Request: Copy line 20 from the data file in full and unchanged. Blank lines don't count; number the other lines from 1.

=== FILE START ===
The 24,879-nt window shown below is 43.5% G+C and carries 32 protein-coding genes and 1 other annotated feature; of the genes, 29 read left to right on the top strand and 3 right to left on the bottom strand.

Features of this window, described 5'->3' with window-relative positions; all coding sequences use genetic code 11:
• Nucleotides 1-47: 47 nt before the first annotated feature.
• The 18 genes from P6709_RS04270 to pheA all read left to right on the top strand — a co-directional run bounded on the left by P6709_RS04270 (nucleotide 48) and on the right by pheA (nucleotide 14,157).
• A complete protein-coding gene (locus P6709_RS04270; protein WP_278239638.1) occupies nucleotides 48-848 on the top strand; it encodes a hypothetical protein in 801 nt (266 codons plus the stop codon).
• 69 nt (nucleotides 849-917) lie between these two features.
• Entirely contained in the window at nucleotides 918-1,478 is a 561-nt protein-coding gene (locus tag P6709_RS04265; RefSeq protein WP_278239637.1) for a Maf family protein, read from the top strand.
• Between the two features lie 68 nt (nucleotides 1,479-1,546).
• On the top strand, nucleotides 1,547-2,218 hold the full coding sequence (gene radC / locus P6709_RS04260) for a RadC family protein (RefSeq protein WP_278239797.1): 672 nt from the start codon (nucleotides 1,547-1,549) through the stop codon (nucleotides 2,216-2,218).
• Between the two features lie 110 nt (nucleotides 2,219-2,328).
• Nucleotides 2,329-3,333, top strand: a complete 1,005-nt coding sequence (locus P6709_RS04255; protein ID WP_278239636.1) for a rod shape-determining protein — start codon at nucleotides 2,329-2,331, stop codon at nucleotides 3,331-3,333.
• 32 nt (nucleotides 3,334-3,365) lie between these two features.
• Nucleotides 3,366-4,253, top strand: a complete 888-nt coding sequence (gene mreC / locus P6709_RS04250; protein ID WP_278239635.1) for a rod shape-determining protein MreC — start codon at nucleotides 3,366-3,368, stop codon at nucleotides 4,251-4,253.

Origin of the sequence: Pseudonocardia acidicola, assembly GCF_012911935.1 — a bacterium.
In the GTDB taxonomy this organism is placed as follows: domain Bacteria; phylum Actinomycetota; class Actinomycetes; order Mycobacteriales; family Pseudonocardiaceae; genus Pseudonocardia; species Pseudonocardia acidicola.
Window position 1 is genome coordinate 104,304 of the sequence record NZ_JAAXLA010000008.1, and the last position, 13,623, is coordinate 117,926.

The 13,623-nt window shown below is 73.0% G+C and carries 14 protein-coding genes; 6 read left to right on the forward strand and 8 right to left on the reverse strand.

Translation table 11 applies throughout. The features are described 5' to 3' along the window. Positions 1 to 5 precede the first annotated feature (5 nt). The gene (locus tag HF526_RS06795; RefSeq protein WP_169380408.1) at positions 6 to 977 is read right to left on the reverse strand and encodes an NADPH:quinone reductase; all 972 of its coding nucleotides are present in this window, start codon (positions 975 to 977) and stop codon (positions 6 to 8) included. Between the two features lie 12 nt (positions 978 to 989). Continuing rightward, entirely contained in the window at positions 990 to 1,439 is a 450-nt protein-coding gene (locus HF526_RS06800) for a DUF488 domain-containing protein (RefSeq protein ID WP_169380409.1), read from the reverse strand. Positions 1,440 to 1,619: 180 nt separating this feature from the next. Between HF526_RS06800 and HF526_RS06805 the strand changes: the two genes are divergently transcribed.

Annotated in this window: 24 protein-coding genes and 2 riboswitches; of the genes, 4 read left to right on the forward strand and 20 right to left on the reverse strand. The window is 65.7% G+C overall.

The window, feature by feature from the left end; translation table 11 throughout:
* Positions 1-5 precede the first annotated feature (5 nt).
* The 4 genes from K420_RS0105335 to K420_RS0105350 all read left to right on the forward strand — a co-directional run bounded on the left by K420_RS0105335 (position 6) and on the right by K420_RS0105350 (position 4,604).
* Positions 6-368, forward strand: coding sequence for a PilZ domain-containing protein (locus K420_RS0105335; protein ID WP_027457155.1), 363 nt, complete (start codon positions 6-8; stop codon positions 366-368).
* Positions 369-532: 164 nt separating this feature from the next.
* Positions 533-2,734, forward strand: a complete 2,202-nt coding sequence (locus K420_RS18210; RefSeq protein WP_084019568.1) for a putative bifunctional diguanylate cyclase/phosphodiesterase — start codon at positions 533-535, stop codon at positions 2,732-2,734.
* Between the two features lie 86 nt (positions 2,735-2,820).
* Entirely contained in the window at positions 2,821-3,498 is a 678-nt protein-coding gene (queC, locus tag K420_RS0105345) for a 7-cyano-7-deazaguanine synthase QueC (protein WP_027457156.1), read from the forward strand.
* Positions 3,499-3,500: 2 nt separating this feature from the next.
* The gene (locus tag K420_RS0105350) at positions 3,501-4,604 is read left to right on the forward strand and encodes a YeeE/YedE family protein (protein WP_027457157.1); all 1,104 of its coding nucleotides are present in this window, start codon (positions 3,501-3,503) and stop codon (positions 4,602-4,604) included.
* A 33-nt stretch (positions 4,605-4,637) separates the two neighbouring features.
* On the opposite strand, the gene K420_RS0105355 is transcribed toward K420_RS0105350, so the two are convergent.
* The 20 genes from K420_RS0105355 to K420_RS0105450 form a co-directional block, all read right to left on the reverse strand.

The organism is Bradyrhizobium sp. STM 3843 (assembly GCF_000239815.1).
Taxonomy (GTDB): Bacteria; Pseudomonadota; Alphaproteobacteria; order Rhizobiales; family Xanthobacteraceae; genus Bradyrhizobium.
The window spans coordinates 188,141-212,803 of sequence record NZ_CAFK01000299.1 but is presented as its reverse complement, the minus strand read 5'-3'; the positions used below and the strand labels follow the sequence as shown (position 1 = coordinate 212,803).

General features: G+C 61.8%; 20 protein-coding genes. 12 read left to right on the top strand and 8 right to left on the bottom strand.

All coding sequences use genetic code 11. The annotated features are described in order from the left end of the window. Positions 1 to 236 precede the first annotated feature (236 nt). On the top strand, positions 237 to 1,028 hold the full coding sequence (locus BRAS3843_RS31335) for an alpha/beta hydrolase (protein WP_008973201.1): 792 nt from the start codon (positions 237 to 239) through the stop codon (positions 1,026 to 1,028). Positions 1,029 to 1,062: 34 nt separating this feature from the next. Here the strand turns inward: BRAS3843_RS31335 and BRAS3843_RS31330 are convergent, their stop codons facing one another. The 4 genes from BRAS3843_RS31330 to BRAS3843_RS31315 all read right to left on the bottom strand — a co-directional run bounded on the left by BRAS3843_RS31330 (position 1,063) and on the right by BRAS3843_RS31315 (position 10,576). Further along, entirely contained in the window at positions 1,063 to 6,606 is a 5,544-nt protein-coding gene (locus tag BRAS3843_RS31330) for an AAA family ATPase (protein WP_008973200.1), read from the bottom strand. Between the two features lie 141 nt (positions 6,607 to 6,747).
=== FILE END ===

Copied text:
The window, feature by feature from the left end; translation table 11 throughout: